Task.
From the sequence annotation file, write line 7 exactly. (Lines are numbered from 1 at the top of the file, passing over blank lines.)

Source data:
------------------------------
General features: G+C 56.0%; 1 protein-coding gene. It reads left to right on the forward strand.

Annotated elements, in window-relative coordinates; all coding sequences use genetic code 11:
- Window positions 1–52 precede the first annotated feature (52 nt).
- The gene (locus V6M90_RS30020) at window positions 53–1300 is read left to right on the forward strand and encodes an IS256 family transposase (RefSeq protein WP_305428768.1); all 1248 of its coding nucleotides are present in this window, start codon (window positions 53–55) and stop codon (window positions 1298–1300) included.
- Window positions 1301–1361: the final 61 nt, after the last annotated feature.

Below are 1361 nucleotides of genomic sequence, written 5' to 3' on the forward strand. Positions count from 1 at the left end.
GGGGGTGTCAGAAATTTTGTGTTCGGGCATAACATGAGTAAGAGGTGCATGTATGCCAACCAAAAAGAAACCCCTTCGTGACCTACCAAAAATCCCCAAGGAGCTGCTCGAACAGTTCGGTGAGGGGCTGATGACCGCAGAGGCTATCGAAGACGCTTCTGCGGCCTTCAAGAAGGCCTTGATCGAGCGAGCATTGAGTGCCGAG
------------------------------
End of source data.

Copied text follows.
GGGGGTGTCAGAAATTTTGTGTTCGGGCATAACATGAGTAAGAGGTGCATGTATGCCAACCAAAAAGAAACCCCTTCGTGACCTACCAAAAATCCCCAAGGAGCTGCTCGAACAGTTCGGTGAGGGGCTGATGACCGCAGAGGCTATCGAAGACGCTTCTGCGGCCTTCAAGAAGGCCTTGATCGAGCGAGCATTGAGTGCCGAG